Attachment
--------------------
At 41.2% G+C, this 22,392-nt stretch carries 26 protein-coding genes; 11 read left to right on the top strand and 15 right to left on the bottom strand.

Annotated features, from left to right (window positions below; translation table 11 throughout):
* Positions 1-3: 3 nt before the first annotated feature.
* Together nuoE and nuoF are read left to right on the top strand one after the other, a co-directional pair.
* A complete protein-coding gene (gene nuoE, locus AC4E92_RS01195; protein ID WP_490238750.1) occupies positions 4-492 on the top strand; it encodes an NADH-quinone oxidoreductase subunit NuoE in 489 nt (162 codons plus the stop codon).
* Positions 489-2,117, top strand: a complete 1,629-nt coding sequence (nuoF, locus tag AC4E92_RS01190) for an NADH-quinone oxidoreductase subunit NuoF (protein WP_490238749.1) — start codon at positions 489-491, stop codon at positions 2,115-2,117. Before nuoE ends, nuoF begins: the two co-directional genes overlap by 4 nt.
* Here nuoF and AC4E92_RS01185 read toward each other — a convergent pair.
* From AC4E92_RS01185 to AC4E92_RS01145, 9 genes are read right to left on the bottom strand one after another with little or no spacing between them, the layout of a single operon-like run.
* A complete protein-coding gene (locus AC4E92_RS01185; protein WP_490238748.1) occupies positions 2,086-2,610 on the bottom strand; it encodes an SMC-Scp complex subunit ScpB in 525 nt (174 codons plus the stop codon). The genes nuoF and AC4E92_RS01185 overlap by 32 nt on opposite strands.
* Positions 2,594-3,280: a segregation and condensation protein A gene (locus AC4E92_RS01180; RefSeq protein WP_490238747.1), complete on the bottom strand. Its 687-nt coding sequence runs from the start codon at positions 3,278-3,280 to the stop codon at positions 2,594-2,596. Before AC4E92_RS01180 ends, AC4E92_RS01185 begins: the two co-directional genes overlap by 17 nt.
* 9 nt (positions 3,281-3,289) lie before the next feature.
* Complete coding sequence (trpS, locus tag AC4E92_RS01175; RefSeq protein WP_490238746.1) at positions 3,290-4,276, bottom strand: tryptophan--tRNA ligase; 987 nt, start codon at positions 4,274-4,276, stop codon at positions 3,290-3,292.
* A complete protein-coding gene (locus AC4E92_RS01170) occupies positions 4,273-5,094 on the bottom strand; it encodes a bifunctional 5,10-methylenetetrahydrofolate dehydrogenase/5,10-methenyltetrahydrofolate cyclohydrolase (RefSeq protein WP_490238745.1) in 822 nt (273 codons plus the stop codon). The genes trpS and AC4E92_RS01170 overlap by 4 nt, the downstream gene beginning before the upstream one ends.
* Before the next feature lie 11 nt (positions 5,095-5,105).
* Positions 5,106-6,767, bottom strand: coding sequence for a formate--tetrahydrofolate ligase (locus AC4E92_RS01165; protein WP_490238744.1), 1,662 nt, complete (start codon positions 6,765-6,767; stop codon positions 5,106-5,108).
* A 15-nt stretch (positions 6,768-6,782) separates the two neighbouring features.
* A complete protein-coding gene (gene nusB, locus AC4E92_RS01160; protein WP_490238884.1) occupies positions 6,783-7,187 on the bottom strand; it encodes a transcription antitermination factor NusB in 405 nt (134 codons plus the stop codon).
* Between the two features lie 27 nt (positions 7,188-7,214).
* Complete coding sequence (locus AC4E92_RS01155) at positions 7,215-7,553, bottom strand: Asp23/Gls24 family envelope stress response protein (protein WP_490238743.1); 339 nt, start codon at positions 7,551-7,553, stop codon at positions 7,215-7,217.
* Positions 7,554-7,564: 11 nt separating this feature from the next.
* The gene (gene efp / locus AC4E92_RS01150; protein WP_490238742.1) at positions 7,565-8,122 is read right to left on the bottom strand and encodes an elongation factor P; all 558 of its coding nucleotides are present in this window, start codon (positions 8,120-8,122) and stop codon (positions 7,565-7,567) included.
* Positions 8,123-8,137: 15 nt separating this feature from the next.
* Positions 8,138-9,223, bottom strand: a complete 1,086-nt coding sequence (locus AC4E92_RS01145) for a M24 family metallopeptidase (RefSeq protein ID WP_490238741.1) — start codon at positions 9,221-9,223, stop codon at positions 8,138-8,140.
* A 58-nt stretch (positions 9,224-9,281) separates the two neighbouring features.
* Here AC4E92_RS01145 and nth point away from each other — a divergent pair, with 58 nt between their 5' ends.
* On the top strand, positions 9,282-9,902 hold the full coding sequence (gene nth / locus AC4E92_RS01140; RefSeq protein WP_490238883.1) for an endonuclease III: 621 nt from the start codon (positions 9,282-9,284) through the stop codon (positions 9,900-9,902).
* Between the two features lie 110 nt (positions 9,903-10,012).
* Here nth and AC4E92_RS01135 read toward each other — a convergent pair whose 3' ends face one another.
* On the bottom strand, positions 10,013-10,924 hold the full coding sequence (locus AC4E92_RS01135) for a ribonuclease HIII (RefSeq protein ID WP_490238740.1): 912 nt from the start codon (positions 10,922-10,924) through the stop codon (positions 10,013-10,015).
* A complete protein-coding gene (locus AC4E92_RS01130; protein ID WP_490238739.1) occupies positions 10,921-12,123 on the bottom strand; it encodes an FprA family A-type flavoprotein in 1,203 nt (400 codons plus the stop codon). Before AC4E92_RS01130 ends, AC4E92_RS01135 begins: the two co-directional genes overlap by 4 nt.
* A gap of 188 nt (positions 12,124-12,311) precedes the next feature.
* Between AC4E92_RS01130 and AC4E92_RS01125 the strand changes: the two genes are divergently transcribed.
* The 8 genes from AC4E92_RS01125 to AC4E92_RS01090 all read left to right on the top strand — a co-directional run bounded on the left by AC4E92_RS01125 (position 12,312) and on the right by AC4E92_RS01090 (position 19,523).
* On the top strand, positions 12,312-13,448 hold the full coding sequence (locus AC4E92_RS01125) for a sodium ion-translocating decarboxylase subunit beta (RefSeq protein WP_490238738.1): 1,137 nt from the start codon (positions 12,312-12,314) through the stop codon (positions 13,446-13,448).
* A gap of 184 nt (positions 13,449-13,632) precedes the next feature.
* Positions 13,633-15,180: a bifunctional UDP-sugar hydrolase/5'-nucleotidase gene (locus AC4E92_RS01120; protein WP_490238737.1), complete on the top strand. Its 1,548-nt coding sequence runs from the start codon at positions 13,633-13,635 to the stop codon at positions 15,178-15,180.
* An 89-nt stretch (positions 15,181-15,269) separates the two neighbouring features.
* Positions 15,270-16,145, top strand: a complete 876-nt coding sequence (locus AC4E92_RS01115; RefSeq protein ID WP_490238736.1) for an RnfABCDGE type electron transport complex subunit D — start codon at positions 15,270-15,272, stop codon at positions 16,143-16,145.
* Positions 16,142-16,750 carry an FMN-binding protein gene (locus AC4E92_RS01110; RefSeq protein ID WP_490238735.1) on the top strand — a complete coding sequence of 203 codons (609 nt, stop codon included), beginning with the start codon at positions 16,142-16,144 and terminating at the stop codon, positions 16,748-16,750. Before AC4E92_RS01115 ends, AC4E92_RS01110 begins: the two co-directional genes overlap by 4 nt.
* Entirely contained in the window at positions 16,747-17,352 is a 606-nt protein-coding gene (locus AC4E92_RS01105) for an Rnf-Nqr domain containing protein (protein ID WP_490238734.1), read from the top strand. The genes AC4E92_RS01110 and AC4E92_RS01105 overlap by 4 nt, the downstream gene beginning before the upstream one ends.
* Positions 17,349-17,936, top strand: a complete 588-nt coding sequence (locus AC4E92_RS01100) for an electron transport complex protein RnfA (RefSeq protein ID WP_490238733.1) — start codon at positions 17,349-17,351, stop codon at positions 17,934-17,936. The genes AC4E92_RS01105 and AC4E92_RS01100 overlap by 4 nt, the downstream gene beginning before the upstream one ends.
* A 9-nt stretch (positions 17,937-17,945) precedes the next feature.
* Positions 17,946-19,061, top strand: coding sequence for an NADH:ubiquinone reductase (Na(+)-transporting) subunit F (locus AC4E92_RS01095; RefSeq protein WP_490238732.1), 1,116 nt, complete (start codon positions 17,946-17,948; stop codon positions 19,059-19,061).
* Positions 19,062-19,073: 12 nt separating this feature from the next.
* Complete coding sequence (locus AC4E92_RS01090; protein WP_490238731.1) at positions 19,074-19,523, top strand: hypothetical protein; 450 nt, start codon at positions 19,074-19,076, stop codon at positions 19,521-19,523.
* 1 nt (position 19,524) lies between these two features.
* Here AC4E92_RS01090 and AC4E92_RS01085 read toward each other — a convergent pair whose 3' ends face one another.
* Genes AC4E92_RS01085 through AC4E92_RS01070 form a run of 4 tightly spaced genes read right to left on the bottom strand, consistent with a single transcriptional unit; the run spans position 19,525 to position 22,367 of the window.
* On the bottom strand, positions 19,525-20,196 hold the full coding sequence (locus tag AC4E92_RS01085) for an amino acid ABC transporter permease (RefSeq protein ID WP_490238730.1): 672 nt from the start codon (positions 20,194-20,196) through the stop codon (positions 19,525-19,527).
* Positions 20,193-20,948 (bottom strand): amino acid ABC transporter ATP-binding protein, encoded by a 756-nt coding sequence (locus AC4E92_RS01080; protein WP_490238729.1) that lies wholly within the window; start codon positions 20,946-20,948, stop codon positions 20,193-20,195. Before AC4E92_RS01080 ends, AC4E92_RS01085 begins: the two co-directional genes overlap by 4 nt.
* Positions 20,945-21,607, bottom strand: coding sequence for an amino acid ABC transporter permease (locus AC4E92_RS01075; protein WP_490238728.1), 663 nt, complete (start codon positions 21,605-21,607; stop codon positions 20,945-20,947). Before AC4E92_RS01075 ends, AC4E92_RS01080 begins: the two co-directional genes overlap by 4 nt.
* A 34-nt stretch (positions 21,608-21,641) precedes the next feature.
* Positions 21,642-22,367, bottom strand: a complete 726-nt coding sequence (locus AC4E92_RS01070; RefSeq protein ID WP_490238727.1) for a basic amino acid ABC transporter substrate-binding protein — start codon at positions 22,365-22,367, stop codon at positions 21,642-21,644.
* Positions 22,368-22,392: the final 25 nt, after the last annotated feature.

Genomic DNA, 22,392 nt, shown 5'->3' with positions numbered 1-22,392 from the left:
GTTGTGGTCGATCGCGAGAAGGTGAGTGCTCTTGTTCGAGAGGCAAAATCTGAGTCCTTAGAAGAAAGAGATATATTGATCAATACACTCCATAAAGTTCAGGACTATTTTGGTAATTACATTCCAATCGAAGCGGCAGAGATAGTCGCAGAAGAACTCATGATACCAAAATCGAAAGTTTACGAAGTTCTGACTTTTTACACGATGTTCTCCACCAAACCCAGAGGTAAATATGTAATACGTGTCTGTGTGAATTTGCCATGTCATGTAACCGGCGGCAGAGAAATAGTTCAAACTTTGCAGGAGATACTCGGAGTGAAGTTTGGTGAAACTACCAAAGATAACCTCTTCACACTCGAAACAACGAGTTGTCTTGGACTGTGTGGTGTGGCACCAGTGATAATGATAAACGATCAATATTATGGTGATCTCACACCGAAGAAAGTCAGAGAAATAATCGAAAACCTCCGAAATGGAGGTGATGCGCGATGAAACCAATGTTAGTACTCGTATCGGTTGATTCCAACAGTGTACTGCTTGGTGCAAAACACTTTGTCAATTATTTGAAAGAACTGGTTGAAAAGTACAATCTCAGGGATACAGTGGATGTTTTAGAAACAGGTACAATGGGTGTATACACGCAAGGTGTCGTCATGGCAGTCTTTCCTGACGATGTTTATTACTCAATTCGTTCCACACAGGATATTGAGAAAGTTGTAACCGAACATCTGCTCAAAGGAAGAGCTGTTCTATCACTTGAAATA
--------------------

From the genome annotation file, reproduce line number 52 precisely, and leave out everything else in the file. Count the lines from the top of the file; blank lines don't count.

* A 34-nt stretch (positions 21,608-21,641) precedes the next feature.